The upper end of the bushing tube 70 is adapted to receive a pin (not shown) extending downwardly from the upper door hinge assembly 86 of the refrigerator 10. For the left hand door 12, with an ice and water dispenser 22, the tube 70 of the bushing 68 is also adapted to receive electrical wires and the water line which extend downwardly through the door 12 for connection to the ice and water dispenser 22. The lower end of the tube 70 may include a step down portion 88 over which an elongated tube (not shown) may be fit for housing the dispenser wires and water line in the door 12.
The upper and lower end caps for the flat profile doors 18, 19 of the refrigerator 16 shown in
The flat upper cap 92 also does not have the flexible ratcheting fingers 48 of the contoured upper cap 26. Rather, the trailing end of the cap 92 has a plug 95 adapted to be received within the channel 97 formed on the trailing edge of the flat door panel 90.
The upper flat cap 92 is adapted to receive the bushing 68 in the same manner as previously described with respect to the contoured upper cap 26. The flat upper cap 92 includes a hole 100 through which the tab 72 of the bushing 68 extend, and a slot 102 through which the finger 80 of the bushing 68 extends downwardly.
The right hand upper cap (not shown) is a mirror image of the left hand upper cap 92. The lower caps for the flat doors 19 are substantially similar to the lower cap 28, except for the flat front edge of the cap for the flat doors, and a contoured front edge of the caps for the contoured doors.
The inside of the freezer door 14 is shown in more detail in
More particularly, the freezer panel 110 includes horizontally disposed inwardly turned front lip 118 and inwardly turned side lips 121, 123, as seen in
The lower freezer cap 114 is shown in
After the upper and lower caps 112, 114 are mounted on the panel 110, the liner 116 is mounted to the panel 110 in a conventional manner. Insulative foam is then supplied to the interior of the door 14 through a hole 144 in the lower cap 114. Vent slots 146 are provided in the lower cap 114 so as to expel air from between the panel 110 and the liner 116 during the foaming process. The cured foam adheres the panel 110, upper cap 112, lower cap 114, and liner 116 together.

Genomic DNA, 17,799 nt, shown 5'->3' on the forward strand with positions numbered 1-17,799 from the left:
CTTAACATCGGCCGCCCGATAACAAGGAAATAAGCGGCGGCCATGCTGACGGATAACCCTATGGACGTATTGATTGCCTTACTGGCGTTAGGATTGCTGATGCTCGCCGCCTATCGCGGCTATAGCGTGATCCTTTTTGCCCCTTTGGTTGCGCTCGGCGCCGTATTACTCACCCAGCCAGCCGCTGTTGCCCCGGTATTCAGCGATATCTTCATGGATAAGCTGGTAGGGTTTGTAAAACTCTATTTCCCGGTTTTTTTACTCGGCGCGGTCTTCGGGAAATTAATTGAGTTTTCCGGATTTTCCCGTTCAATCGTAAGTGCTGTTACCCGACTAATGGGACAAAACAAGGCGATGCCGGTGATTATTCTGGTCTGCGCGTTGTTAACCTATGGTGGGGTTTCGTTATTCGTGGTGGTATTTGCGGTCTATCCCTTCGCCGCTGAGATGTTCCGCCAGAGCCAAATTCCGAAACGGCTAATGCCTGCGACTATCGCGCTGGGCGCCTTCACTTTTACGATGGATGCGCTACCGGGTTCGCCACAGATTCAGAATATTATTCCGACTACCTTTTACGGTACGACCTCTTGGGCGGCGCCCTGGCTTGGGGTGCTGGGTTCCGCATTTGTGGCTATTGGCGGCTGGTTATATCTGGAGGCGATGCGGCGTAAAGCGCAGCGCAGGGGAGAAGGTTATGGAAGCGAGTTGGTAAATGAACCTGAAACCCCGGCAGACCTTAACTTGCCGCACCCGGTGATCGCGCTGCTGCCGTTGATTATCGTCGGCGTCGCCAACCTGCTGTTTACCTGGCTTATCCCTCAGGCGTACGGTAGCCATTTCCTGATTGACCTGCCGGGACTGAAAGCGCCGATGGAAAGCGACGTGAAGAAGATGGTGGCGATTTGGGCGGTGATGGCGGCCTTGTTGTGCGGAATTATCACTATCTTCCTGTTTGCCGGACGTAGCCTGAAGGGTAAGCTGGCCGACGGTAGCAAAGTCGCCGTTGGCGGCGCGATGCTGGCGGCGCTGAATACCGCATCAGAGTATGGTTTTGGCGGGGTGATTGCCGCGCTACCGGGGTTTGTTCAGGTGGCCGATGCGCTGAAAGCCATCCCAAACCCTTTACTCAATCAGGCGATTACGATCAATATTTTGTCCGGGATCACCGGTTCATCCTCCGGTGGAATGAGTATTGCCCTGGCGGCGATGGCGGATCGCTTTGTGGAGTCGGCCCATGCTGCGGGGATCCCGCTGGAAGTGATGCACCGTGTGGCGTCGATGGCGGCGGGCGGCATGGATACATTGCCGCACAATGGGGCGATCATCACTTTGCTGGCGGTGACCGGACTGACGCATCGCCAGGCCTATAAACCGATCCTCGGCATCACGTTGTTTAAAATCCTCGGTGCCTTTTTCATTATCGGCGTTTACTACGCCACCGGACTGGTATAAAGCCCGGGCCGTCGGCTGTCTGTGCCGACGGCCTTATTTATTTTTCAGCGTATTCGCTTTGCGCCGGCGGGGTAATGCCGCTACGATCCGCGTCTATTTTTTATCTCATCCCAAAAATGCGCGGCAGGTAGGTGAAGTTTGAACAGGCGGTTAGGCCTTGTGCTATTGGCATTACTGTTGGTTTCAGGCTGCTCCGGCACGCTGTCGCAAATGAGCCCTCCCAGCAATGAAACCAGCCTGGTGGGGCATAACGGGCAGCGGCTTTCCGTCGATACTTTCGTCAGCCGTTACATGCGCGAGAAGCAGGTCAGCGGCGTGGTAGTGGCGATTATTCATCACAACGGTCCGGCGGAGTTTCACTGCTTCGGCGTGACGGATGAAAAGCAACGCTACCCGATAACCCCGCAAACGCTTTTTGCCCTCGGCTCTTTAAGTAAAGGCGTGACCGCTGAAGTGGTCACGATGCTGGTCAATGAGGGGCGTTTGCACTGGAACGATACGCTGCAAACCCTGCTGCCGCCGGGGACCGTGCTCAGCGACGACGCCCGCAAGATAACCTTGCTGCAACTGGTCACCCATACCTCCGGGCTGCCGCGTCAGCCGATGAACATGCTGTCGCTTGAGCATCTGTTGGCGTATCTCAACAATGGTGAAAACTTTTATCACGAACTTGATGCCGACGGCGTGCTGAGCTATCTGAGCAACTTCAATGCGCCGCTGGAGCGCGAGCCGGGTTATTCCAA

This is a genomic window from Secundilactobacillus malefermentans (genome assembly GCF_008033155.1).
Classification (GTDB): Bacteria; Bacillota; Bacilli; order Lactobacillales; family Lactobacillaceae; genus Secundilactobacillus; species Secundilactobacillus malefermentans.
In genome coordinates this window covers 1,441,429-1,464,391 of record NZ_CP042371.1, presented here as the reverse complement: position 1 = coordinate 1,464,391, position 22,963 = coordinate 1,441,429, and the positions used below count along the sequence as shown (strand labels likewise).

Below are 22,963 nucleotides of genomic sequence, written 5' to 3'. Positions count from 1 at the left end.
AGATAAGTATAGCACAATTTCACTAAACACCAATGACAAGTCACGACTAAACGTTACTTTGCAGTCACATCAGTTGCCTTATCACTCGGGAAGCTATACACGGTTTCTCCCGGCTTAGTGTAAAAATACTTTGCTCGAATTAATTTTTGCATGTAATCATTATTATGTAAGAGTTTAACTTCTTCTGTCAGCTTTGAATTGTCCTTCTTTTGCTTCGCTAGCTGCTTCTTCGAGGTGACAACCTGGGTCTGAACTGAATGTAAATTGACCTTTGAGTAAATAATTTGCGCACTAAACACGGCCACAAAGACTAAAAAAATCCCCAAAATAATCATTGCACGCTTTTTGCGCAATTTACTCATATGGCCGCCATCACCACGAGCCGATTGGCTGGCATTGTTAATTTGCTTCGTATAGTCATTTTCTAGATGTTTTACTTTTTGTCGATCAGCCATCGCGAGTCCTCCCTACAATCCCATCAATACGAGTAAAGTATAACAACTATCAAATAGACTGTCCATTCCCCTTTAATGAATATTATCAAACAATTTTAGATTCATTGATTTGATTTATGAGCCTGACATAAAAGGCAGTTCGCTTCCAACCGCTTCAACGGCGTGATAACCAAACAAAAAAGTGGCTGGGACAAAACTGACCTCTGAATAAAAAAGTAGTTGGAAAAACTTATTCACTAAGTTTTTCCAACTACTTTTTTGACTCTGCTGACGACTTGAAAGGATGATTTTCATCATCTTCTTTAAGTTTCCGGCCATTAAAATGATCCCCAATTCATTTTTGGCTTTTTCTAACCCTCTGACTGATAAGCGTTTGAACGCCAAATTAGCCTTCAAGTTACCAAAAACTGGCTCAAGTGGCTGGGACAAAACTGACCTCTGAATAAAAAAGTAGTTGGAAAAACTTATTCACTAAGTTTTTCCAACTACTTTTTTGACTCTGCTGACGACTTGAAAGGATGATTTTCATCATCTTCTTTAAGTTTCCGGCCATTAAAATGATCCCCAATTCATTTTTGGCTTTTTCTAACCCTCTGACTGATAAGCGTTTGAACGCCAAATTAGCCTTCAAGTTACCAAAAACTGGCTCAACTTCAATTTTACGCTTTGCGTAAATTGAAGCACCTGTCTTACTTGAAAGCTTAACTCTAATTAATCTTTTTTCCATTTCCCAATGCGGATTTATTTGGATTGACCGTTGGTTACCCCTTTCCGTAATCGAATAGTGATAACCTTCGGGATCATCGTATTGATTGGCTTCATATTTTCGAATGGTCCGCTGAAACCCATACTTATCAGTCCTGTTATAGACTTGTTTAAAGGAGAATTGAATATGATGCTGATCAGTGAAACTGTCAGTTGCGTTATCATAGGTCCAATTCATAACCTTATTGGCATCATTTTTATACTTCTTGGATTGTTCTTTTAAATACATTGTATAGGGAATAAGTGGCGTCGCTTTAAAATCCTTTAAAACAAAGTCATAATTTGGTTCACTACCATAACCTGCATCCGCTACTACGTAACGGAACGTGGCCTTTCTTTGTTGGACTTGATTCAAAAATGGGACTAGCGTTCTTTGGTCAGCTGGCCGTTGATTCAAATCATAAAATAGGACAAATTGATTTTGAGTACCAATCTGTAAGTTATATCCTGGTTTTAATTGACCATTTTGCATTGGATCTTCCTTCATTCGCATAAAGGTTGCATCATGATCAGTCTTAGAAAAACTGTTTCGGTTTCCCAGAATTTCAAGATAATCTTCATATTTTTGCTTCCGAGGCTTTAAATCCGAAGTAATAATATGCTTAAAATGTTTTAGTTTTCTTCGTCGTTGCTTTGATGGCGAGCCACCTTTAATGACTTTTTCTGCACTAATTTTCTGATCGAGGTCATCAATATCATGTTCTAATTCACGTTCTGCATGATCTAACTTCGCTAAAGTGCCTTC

It is understood that the contour and flat door panels may be welded and then painted, or more preferably, be pre-painted without welding. In pre-painted door panels, end caps are preferably used at both the top and bottom. On welded, post-painted door panels, use of the end caps may be limited to the tops of the doors, so as to hide the hinges.
The invention has been shown and described above with the preferred embodiments, and it is understood that many modifications, substitutions, and additions may be made which are within the intended spirit and scope of the invention. From the foregoing, it can be seen that the present invention accomplishes at least all of its stated objectives.
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|U.S. Classification||312/405, 312/406.2, 312/406.1, 62/449|
|Cooperative Classification||F25D2323/021, F25D23/02|